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Why I Chose a Thyroidectomy

I must have looked like a terrified mouse when I met the endocrinologist who diagnosed me with Graves’ disease. I sat in the exam room with my heart racing and hands shaking uncontrollably. As I spoke about my concerns, she looked over my previous test results from a different doctor and said that she couldn’t believe the other doctor didn’t catch this - I very clearly had Graves’ disease. A second test was performed later that week, and my diagnosis was confirmed.

My treatment options for Graves' disease with thyroid eye disease

I spent two years working closely with my endocrinologist, trying to find the right medication dosage to treat Graves’ disease. Unfortunately, everything was either too high or too low, nothing in between. My thyroid levels wildly swung from one extreme to the other. We even tried certain dosages twice (months apart) with different results each time. No matter what we did, my body was determined to not respond well to methimazole.

Some might read this and say, “I wonder if she did ABC,” or “XYZ approach is really the way to go.” I would like to emphasize that everyone is different and responds to treatment differently. I fully trusted this doctor with my care, and we followed every step that we believed was appropriate for my needs.

I never wanted to have a thyroidectomy. As a singer, the scariest thing I could imagine was surgery that might compromise my vocal cords. Statistically about 1% of people who have a thyroidectomy experience permanent vocal damage. It was a hard no from day one. Radioactive iodine therapy was also taken off the table because my doctors were concerned that it could drastically impact my thyroid eye disease symptoms. So I was left struggling with methimazole and hoping I would be one of the lucky patients with Graves’ disease who would naturally go into remission.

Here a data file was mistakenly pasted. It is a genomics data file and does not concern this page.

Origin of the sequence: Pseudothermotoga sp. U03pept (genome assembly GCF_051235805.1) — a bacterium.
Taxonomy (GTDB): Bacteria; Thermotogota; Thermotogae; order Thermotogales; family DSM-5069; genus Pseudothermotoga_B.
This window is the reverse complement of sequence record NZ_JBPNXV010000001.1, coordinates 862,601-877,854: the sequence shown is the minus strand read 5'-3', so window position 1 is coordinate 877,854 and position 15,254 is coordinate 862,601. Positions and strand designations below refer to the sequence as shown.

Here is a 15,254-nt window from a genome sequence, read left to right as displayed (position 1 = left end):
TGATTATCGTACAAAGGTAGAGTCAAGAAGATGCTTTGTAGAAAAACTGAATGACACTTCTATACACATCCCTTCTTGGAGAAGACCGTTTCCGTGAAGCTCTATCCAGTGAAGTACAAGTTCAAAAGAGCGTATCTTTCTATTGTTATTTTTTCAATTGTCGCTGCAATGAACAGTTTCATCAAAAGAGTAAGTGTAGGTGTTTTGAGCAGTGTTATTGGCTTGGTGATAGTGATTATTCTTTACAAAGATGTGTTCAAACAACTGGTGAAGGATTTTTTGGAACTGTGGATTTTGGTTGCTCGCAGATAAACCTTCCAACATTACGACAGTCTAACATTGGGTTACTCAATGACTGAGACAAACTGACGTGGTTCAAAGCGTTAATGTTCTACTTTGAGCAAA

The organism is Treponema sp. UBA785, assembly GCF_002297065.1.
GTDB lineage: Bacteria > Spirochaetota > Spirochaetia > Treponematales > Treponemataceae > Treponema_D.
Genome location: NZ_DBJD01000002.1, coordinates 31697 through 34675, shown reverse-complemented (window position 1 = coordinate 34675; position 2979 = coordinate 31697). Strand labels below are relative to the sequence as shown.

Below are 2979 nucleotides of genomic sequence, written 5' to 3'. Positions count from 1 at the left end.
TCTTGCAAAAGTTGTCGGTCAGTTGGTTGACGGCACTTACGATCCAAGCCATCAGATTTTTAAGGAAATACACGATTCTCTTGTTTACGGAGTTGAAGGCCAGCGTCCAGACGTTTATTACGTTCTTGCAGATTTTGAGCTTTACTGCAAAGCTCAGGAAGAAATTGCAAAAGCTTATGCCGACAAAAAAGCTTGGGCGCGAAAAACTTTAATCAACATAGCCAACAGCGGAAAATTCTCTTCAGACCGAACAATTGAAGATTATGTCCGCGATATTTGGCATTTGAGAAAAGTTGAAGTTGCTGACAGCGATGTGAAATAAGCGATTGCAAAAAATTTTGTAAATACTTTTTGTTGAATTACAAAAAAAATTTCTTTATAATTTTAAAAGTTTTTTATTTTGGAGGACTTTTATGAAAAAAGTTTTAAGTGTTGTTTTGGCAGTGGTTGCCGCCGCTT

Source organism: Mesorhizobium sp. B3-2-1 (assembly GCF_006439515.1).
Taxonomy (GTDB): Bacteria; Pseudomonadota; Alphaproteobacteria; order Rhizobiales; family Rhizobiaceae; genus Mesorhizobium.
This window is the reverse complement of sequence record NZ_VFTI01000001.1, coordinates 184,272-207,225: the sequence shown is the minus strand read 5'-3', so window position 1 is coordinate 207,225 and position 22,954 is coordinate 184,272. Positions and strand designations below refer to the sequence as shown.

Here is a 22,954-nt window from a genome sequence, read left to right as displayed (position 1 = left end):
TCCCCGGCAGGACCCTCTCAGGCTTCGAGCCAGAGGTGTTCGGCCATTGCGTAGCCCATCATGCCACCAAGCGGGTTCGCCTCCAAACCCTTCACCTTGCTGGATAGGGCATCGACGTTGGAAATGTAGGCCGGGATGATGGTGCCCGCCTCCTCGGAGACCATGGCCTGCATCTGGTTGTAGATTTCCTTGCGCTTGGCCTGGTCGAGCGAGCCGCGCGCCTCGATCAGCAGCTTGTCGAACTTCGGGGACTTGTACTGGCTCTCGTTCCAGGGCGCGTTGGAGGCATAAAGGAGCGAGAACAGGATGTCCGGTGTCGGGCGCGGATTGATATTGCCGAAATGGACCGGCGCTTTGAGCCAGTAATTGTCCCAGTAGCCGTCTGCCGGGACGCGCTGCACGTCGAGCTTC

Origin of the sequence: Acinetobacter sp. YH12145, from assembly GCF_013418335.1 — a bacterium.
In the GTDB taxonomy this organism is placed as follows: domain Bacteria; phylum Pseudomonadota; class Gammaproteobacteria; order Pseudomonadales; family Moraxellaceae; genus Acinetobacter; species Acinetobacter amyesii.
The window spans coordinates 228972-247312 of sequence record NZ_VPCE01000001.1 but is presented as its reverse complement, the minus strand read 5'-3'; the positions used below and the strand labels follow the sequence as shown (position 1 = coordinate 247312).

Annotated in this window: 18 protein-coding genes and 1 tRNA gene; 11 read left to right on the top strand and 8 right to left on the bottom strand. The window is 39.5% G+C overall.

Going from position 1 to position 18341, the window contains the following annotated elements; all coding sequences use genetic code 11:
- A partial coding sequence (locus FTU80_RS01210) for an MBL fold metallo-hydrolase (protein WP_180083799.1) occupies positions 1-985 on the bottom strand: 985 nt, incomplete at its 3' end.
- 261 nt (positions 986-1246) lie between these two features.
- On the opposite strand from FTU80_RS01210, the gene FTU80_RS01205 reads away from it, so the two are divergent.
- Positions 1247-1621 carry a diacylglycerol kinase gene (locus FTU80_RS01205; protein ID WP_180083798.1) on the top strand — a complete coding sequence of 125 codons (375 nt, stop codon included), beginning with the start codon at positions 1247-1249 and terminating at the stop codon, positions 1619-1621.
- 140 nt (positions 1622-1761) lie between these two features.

But I didn’t. I continued to struggle, and I felt like my body was completely out of control. My doctor had given me a timeframe of when remission would likely happen (if it happened), and that date came and went. I spent months leading up to that date wrestling with what I knew was the inevitable - a thyroidectomy.

Why couldn’t I stay on methimazole forever?

  1. For me, it simply wasn’t an effective treatment.
  2. My doctor expressed concerns about me being on a high dosage of this medication for a long time.
  3. There are serious risks with untreated/improperly treated Graves’ disease.

My doctor and I had a long discussion, and we agreed that it was time to take meaningful action. It was time to feel better.

My thyroidectomy

Though there are risks with major surgery, and I had very serious concerns about my voice, I moved forward. I researched different surgeons, had consultations with two and selected a surgeon who worked regularly with singers and specialized in vocal preservation during thyroid surgeries. As scared as I was, I trusted this doctor completely.

I woke up from my thyroidectomy and immediately felt relief. I recognize that this was likely in part a wave of relief from finally being able to have this incredibly stressful procedure that was delayed due to the COVID-19 pandemic, but I also think that deep down something was different. I think my body realized it didn’t have to fight itself anymore. I had forgotten what it was like to feel that good. I now need to take a thyroid replacement medication every morning, and I’m so much happier. I responded to it well, and I was quickly (and finally!) able to get my thyroid levels in range.

Everyone’s needs are different, but I hope that by sharing my experience and success with my thyroidectomy it might help others feel more comfortable exploring this option for themselves with the help of their medical team.

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This article represents the opinions, thoughts, and experiences of the author; none of this content has been paid for by any advertiser. The ThyroidEyeDisease.net team does not recommend or endorse any products or treatments discussed herein. Learn more about how we maintain editorial integrity here.

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